Copyright 2017-2018 Jason Ross, All Rights Reserved

User Rating: 0 / 5

Star InactiveStar InactiveStar InactiveStar InactiveStar Inactive
 

Conway’s Law states:

"Any organization that designs a system...will inevitably produce a design whose structure is a copy of the organization's communication structure."

It’s often paraphrased as the structure of software developed by an organization reflects the structure of that organization. What if this sort of reflection applies in other areas?

If your data is in CSV format or a data table, the code to handle it tends to look something like this:

for each row:
    Do something with the fields on this row

This “sort of” looks like it might reflect the data structure, but there’s not really much to work with. Even if it is some sort of reflection, it’s hardly a surprise that a series of rows is processed as exactly that.

Let’s take a look at some JSON data:

{
    "order_summaries": [
        "order": {
            "reference": "AB19234",
            "customer" {
                "name": "John Smith",
                "address": {
                    "town": "Toronto"
                    "county_state_province": "Ontario",
                    "country": "Canada"
                }
            }
        },
        "order": {
            "reference": "ZX54390",
            "customer" {
                "name": "Fred Jones",
                "address": {
                    "town": "Worcester"
                    "county_state_province": "Worcestershire",
                    "country": "United Kingdom"
                }
            }
        },
        "order": {
            "reference": "LK196854",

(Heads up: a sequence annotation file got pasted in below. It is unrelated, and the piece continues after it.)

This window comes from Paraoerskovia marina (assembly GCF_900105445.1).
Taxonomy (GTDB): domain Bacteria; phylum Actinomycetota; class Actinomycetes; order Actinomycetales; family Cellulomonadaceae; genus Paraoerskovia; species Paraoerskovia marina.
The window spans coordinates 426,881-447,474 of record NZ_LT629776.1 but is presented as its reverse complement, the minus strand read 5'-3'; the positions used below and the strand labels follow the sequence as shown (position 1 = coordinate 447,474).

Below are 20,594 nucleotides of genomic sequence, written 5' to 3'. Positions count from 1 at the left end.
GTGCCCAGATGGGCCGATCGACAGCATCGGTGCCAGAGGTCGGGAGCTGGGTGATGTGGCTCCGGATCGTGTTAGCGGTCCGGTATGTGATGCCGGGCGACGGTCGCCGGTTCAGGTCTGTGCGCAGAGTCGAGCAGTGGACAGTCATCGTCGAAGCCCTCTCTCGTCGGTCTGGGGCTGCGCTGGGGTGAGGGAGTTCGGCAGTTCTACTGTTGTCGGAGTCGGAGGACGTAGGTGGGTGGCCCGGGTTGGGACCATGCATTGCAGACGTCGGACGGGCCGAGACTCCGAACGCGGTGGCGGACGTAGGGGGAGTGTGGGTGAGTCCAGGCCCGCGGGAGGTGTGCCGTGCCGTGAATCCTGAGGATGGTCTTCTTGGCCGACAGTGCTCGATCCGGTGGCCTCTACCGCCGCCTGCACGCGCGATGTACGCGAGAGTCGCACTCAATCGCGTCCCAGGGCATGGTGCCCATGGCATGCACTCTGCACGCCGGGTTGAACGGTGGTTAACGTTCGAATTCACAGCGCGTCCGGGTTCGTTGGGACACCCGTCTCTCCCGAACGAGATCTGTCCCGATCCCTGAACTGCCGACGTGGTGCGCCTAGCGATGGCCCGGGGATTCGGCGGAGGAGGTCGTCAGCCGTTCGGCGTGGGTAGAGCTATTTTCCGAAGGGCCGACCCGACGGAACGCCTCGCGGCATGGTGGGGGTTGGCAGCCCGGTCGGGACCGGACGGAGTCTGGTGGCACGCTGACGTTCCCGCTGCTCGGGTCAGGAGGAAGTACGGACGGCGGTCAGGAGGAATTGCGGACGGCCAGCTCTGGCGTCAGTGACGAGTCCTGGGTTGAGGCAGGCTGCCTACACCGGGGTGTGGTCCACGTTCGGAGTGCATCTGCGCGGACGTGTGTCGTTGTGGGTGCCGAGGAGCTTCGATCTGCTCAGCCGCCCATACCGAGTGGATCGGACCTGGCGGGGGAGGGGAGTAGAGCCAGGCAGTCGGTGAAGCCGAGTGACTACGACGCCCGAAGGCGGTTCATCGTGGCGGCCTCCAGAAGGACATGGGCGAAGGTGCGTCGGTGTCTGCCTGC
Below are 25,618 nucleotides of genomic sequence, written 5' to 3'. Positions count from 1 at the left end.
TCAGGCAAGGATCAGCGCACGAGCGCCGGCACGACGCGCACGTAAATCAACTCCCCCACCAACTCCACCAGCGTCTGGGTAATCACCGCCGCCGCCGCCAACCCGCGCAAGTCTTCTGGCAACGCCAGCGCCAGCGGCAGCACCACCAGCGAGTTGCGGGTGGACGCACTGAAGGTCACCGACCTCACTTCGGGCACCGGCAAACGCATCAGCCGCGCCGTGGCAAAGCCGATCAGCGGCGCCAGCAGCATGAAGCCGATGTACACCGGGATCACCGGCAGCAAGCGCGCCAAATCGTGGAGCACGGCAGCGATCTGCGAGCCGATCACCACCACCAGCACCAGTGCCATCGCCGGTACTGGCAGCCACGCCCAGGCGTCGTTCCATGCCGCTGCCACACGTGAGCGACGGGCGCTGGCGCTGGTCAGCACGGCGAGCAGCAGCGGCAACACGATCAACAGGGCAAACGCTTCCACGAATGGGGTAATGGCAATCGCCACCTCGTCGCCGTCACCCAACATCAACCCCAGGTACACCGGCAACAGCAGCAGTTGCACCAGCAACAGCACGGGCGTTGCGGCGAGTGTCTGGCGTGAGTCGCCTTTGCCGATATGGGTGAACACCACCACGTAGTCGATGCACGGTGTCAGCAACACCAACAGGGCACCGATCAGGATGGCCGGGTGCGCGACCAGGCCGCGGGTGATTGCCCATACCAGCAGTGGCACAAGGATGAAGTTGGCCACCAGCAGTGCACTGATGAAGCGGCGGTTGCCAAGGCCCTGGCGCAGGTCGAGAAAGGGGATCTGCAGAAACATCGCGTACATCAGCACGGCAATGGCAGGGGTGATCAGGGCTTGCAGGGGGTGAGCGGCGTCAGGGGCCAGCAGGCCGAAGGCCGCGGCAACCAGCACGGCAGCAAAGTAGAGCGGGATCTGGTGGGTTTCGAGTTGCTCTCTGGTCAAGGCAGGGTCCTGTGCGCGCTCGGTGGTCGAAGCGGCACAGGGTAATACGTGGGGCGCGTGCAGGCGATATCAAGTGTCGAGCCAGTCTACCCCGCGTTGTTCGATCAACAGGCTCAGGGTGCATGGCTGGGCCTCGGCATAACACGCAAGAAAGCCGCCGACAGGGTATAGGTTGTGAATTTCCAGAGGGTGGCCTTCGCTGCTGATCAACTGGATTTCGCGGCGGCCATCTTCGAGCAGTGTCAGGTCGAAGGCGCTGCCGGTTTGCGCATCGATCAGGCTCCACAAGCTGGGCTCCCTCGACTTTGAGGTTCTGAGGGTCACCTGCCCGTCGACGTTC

"customer" {
                "name": "Dave Anderson",
                "address": {
                    "town": "Toronto"
                    "county_state_province": "Ontario",
                    "country": "Canada"
                }
            }
        }
    ]
}

An initial piece of code to parse this, assuming we’re using a parser library of some sort, might look like:

var orderSummariesNode = document["order_summaries"];

foreach (var orderNode in orderSummaries)
{
    string reference = orderNode["reference"].Value();
    string name = orderNode["customer"]["name"].Value();
    string address= orderNode["customer"]["address"].Value();
    string town = orderNode["customer"]["address"]["town"].Value();
    string countyStateOrProvince = orderNode["customer"]["address"]["county_state_province"].Value();
    string country = orderNode["customer"]["address"]["country"].Value();
   
    // Code to create new order object and add it to a collection
}

This works, but it isn’t “pretty”; there’s a lot of inefficient repeated evaluation and then there’s the question of what happens if a node is missing? Some libraries can handle this, and will return null if any node along the path is missing. Others will just throw exceptions at the first sign of missing data. In C# there are the null-conditional - ?[] and ?. - operators, which can help stop missing nodes from causing too many problems. However these are not available in all languages and they don’t make the code above any prettier or more efficient.

There’s also the look of “cut and paste” about the code, but assuming there are suitable unit test cases and coverage, we’ll presume it works.